Jacques Derrida Biography

Born July 15, 1930, in El-Biar, Algeria; died of pancreatic cancer, October 8, 2004, in Paris, France. Philosopher. Algerian-born French philosopher Jacques Derrida upended the intellectual community in the 1960s when he began promoting his own school of philosophy dubbed deconstructionism, a study of the meaninglessness of meaning. Deconstructionists seek to unravel the meaning of a text by searching for ambiguities and contradictions in hopes that they will reveal hidden meanings. Once the text is "deconstructed," the meaning becomes elusive. The philosophy provoked controversy as it spread through college campuses in the 1960s, '70s, and '80s, earning Derrida both reverence and contempt for the remainder of his life.

Derrida (pronounced deh-ree-DAH) was born into a middle-class Jewish family on July 15, 1930, in El-Biar, Algeria. His father worked as a salesman. Derrida's childhood was rife with misfortune. Two brothers died young causing his mother to become overprotective. In addition, Derrida was expelled from school around the age of 12 as a result of French Algeria's newly passed anti-Semitic laws that restricted the number of Jewish children allowed in its schools. At the time Derrida was the top student at his academy. Derrida's family, which had lived in Algeria for five generations, lost its citizenship and Derrida began to think of himself as an outsider.

As a teenager Derrida took an interest in philosophy after hearing a talk about French author and philosopher Albert Camus, who promoted a philosophy known as absurdism, which held that attempts to find meaning in life were hopeless because the world was an irrational place. His curiosity piqued, Derrida began reading the works of French writer André Gide, German philosopher Friedrich Nietzsche, and French philosophers Jean Jacques Rousseau and Jean-Paul Sartre.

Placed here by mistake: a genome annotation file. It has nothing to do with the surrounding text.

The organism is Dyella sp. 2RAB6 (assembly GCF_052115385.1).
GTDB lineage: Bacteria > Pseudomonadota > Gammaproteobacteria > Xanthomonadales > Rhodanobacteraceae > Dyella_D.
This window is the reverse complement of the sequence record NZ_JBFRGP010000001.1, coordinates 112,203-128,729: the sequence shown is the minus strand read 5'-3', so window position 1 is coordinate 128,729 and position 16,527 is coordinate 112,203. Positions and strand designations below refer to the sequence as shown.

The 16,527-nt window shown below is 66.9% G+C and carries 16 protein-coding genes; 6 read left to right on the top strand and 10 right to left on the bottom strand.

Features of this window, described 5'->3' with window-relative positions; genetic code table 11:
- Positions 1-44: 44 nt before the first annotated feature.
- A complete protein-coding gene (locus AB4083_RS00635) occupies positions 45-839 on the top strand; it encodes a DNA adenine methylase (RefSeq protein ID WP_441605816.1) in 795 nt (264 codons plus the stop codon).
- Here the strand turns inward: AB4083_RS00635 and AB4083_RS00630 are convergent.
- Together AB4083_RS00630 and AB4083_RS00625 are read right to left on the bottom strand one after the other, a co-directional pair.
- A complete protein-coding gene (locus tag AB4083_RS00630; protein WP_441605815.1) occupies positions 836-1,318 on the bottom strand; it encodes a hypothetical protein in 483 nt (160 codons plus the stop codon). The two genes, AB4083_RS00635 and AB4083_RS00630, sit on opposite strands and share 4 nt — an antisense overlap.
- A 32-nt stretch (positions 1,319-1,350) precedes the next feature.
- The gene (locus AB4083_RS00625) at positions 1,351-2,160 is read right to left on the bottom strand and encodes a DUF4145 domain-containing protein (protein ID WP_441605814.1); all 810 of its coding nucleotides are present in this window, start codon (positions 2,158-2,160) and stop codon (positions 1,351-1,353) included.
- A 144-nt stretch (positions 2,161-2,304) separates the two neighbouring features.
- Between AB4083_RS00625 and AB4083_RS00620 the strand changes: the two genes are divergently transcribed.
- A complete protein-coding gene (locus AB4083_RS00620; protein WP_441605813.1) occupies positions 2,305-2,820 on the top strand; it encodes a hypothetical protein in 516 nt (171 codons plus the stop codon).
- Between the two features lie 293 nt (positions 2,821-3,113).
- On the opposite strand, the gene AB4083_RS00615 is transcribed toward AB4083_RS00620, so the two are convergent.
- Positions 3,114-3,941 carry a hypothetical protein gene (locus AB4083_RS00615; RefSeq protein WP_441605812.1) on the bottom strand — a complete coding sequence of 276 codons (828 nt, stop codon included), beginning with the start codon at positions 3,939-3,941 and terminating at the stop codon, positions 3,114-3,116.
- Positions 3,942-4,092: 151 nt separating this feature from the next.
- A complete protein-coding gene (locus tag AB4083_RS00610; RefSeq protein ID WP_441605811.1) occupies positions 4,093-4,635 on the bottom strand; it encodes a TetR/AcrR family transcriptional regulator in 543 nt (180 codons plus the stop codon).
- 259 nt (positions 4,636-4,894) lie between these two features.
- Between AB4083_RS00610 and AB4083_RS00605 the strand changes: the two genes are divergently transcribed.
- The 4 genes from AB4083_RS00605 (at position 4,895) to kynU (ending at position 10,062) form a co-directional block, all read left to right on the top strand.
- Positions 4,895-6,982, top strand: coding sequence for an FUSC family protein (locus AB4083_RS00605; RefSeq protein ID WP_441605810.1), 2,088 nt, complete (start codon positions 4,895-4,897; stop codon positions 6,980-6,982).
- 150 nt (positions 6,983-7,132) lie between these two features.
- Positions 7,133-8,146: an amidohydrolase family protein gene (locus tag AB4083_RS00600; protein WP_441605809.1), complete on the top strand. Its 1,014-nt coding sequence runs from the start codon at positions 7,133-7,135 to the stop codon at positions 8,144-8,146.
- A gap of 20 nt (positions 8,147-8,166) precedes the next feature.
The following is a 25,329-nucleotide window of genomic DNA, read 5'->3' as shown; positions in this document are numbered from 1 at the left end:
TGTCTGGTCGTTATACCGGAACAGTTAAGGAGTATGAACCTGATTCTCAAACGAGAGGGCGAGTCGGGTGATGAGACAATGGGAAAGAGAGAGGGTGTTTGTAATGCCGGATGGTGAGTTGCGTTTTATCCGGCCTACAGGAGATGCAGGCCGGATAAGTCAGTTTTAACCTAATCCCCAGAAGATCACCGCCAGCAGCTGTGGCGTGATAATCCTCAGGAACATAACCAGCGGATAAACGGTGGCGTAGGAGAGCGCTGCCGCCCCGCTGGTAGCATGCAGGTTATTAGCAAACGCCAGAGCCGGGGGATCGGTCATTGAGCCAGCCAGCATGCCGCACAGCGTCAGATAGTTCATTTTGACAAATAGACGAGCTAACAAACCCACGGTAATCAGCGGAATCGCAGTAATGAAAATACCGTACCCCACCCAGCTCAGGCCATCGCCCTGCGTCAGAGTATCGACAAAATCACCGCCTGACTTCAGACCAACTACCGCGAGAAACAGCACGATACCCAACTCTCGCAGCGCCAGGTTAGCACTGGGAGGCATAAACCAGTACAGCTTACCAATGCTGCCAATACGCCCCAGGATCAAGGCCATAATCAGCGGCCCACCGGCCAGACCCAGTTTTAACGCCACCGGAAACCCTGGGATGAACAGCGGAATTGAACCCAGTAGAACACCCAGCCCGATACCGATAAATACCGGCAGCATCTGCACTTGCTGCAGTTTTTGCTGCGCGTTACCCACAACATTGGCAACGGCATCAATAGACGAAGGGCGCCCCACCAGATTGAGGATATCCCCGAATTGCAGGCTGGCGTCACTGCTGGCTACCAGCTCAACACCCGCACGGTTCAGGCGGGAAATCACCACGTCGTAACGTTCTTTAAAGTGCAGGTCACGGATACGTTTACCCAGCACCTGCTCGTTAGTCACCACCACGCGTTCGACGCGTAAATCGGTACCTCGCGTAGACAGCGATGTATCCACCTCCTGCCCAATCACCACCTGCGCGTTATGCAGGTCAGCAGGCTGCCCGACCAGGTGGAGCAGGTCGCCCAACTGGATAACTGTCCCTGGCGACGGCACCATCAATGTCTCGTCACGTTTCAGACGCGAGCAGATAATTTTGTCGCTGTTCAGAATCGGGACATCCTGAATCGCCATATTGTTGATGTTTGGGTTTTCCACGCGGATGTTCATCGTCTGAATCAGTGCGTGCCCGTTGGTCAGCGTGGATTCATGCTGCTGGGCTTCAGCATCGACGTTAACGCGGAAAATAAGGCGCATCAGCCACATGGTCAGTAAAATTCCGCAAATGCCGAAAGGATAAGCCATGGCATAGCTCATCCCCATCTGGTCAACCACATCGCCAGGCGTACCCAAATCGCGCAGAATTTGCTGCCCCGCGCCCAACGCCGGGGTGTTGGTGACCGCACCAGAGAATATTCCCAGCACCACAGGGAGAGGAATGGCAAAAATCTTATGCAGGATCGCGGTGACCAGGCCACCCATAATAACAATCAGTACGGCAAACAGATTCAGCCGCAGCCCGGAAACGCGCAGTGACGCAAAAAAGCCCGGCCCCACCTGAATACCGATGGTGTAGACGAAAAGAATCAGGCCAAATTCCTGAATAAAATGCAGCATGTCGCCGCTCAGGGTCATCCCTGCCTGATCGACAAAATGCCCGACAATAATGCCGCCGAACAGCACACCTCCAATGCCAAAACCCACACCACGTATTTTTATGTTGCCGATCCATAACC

After being forced out of his Algerian academy, Derrida attended an informal school for Jewish children but did not take his studies seriously and was often absent. Derrida wanted to play professional soccer but finally realized he lacked the athletic prowess to succeed. He turned to academia and earned admittance to France's most prestigious college, the École Normale Supérieure in Paris. While there he met Marguerite Aucouturier, who was studying to become a psychoanalyst. They married in 1957 and had two sons.

Derrida earned his philosophy degree in 1956, then studied briefly at Harvard University before returning to Algeria to serve as a teacher in the French army. Around 1960 Derrida began teaching philosophy and logic at the Collège de Sorbonne in France. By 1965 he was teaching at the École Normale Supérieure and contributing to the leftist magazine Tel Quel .

In 1966 Derrida introduced his philosophy to the United States during a symposium at Johns Hopkins University. He gained more attention the following year when he published three groundbreaking works, Writing and Difference, Speech and Phenomena and Of Grammatology , which further defined his philosophy and method. Their publication touched off animated debates in intellectual circles around the globe, though Derrida's ideas were best received in the United States. The books served to further Derrida's argument that a text can never have a single, authoritative meaning in and of itself.